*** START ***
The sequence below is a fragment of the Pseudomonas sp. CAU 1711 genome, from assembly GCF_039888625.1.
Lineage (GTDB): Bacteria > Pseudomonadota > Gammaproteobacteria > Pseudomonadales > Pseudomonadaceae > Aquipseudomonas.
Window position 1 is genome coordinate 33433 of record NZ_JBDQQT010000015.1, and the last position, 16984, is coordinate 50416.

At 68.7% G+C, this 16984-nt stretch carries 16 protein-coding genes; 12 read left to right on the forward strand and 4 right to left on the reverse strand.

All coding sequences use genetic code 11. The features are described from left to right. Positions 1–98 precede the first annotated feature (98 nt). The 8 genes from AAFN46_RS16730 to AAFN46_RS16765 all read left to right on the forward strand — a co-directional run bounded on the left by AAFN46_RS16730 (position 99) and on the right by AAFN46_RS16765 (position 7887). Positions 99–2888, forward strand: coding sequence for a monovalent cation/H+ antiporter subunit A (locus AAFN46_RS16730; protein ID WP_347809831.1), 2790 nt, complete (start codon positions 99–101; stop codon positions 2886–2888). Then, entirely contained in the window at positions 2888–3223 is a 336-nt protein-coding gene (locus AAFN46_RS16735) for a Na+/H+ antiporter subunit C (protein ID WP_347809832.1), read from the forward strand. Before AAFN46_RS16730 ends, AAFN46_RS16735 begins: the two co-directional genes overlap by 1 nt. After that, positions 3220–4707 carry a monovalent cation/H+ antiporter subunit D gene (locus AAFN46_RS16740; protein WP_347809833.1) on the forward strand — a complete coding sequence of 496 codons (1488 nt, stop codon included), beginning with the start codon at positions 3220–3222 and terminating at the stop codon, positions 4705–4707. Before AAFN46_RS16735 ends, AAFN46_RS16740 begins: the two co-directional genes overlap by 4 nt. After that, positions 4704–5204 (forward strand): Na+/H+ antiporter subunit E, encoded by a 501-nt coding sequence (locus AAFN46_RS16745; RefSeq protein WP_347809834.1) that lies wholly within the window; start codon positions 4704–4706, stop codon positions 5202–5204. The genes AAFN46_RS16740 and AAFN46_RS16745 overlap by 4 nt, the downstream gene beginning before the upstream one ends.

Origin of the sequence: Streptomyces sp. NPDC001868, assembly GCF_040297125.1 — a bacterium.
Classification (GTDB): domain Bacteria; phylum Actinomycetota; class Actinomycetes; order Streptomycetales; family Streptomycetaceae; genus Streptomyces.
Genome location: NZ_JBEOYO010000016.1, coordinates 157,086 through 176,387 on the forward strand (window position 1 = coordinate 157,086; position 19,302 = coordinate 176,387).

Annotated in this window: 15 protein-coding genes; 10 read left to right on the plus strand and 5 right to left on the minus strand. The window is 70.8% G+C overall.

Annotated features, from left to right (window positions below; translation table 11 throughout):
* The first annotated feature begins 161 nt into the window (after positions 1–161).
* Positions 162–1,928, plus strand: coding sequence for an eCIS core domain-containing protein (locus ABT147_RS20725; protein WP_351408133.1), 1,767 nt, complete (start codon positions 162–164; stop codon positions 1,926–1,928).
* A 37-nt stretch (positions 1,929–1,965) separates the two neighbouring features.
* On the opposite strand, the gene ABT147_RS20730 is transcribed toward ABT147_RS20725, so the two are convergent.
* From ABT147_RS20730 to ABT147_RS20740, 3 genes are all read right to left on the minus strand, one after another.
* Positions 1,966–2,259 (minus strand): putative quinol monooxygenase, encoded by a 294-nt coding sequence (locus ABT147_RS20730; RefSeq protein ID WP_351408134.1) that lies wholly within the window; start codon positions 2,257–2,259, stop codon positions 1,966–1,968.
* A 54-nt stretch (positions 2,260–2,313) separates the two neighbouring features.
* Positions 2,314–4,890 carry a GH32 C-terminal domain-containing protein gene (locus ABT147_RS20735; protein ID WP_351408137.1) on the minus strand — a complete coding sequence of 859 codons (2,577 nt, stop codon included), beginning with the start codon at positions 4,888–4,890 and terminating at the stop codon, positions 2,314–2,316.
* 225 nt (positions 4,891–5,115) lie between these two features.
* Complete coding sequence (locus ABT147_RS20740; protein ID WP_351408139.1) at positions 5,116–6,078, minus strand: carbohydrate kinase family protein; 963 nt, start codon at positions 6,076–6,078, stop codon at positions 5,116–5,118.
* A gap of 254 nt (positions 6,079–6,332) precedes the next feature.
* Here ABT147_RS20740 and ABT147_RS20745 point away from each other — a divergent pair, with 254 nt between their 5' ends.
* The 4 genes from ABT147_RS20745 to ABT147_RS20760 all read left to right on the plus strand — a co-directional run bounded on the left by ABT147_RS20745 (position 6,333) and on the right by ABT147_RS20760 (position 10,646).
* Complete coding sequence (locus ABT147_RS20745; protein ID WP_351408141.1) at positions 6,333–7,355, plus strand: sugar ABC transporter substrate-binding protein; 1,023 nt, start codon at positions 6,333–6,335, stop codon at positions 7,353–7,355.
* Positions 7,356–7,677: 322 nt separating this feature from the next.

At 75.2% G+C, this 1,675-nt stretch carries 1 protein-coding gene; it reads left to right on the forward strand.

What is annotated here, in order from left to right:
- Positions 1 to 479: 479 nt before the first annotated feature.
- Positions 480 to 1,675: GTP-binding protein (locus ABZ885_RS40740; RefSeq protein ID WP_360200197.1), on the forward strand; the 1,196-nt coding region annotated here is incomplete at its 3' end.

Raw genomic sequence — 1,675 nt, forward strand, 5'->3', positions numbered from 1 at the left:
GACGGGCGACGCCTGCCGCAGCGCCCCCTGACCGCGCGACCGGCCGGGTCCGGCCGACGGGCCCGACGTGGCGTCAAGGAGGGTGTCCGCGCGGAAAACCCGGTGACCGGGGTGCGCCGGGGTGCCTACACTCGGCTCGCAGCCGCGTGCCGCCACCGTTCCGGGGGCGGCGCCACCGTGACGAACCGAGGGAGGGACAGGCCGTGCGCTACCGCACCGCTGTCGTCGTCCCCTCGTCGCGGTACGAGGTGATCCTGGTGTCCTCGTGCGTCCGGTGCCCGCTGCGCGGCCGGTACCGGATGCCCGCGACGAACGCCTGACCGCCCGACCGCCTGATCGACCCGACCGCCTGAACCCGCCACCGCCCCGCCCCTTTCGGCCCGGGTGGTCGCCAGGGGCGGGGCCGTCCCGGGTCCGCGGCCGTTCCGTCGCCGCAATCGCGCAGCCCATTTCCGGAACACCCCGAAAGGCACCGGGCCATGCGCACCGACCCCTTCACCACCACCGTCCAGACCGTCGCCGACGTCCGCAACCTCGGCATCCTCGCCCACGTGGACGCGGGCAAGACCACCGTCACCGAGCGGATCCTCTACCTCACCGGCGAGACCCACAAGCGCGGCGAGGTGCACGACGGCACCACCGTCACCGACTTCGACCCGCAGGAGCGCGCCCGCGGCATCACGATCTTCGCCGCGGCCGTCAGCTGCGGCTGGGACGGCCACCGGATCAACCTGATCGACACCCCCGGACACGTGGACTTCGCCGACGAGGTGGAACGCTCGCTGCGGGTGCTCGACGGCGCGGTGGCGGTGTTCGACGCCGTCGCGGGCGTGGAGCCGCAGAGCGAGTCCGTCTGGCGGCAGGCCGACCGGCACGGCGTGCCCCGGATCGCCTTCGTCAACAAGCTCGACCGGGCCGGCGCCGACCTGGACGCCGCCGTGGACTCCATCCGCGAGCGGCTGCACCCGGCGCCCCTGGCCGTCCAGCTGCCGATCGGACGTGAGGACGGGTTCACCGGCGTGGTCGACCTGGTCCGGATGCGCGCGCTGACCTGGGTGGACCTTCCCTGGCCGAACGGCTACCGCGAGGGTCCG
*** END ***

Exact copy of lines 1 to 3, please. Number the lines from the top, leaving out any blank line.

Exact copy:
The sequence below is a fragment of the Pseudomonas sp. CAU 1711 genome, from assembly GCF_039888625.1.
Lineage (GTDB): Bacteria > Pseudomonadota > Gammaproteobacteria > Pseudomonadales > Pseudomonadaceae > Aquipseudomonas.
Window position 1 is genome coordinate 33433 of record NZ_JBDQQT010000015.1, and the last position, 16984, is coordinate 50416.